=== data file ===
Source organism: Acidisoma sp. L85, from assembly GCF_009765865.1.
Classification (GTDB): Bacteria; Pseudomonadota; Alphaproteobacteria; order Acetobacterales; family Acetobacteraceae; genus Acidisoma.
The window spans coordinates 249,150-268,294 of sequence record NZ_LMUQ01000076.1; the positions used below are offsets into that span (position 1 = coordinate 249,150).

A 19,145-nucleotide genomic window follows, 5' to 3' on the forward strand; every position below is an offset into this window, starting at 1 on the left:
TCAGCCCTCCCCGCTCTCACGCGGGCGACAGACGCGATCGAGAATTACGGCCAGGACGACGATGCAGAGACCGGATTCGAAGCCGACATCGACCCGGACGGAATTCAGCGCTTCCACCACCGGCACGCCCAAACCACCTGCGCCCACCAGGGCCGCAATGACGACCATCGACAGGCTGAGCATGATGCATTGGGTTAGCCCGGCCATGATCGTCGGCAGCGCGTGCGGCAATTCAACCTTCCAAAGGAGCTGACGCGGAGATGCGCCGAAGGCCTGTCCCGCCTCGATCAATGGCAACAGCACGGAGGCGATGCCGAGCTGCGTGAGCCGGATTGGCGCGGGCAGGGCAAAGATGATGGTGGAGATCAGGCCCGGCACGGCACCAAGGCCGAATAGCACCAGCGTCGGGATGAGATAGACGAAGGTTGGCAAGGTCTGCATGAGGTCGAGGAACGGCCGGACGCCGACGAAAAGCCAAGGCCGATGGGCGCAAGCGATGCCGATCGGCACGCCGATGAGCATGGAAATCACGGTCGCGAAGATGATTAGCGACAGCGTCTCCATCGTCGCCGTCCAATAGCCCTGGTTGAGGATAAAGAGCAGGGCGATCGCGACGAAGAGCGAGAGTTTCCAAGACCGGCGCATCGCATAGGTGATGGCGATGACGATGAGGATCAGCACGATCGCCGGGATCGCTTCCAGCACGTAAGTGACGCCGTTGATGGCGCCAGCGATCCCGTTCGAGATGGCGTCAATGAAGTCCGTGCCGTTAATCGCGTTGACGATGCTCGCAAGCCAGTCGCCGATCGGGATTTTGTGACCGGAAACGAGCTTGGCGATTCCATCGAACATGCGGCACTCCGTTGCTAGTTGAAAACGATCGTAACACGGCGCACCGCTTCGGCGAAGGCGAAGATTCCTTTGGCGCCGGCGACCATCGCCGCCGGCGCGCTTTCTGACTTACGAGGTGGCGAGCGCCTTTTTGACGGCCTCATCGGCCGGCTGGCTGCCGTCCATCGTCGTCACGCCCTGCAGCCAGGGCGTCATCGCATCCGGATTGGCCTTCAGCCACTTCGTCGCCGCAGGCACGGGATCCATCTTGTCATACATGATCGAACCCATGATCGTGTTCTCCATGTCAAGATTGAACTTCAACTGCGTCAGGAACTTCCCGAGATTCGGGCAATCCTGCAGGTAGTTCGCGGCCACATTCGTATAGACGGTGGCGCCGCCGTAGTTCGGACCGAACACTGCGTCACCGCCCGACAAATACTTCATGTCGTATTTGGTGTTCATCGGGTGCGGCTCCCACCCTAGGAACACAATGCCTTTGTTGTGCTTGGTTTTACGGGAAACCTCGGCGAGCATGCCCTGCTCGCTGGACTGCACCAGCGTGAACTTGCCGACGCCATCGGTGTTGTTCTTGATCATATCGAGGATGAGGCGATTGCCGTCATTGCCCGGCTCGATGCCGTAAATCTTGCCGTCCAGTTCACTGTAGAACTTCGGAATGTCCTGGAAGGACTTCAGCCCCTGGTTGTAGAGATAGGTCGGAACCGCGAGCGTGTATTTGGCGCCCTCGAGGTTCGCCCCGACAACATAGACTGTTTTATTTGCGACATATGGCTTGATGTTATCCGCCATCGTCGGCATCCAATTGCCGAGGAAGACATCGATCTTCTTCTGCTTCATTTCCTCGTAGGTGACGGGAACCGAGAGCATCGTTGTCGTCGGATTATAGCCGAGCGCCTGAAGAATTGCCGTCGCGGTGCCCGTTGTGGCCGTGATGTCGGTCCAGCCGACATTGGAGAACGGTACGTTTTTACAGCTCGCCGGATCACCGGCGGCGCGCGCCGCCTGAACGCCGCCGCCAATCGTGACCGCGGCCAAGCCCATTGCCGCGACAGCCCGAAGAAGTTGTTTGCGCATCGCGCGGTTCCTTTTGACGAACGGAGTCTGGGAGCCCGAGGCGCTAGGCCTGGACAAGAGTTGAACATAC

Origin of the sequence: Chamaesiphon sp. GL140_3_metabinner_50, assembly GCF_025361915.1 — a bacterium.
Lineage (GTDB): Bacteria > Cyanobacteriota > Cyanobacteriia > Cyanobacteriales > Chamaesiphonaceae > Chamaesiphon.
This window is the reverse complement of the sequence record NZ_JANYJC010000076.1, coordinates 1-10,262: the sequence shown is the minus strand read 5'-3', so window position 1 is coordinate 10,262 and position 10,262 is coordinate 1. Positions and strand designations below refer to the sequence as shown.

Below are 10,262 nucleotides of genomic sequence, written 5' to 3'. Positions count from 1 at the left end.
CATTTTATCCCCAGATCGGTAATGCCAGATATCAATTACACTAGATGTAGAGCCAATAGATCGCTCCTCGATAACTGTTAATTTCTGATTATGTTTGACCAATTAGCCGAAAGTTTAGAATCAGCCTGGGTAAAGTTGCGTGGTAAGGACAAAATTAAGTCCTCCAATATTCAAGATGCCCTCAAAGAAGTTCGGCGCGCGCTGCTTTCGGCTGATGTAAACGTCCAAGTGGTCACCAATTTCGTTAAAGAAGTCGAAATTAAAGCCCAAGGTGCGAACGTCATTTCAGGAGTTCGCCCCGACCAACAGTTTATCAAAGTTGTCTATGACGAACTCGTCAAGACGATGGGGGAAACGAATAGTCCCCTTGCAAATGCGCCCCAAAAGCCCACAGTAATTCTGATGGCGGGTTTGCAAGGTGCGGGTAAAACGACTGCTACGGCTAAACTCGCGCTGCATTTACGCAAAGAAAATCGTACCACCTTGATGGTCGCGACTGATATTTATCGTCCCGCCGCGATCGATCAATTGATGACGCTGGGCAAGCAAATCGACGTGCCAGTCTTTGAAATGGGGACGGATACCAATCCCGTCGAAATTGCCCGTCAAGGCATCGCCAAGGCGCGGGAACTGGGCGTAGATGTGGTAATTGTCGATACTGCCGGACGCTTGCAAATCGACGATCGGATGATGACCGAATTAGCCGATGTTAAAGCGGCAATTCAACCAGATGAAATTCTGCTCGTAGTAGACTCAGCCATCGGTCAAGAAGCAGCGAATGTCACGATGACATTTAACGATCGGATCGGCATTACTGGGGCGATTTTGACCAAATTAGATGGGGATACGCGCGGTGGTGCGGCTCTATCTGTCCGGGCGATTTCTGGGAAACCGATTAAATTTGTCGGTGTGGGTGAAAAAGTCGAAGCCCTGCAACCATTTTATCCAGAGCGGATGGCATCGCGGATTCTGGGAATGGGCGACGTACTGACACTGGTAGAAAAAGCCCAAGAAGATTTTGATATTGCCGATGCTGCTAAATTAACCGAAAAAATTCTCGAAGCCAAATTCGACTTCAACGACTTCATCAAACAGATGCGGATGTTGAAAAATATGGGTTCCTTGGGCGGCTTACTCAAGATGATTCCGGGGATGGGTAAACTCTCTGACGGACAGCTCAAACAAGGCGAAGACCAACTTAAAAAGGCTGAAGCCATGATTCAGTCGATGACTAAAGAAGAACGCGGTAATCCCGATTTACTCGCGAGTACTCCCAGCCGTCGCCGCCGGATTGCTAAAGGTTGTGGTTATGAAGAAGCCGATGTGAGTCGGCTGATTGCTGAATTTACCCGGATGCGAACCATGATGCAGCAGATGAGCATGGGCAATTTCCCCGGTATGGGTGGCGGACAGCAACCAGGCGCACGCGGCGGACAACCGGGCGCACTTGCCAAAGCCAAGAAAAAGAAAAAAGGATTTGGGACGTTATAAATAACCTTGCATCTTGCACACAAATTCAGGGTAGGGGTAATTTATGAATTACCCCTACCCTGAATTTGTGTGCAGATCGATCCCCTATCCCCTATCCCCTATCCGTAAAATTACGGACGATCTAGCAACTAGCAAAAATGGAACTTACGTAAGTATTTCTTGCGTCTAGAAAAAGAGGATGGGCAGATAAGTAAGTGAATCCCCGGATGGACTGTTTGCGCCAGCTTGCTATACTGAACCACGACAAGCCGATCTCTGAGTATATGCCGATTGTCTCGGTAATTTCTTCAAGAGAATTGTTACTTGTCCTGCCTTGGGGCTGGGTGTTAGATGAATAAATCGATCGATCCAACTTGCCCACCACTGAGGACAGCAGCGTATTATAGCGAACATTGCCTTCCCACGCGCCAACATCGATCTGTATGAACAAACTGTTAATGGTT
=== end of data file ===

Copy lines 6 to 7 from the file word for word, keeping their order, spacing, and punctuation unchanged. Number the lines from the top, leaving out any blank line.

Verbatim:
Origin of the sequence: Chamaesiphon sp. GL140_3_metabinner_50, assembly GCF_025361915.1 — a bacterium.
Lineage (GTDB): Bacteria > Cyanobacteriota > Cyanobacteriia > Cyanobacteriales > Chamaesiphonaceae > Chamaesiphon.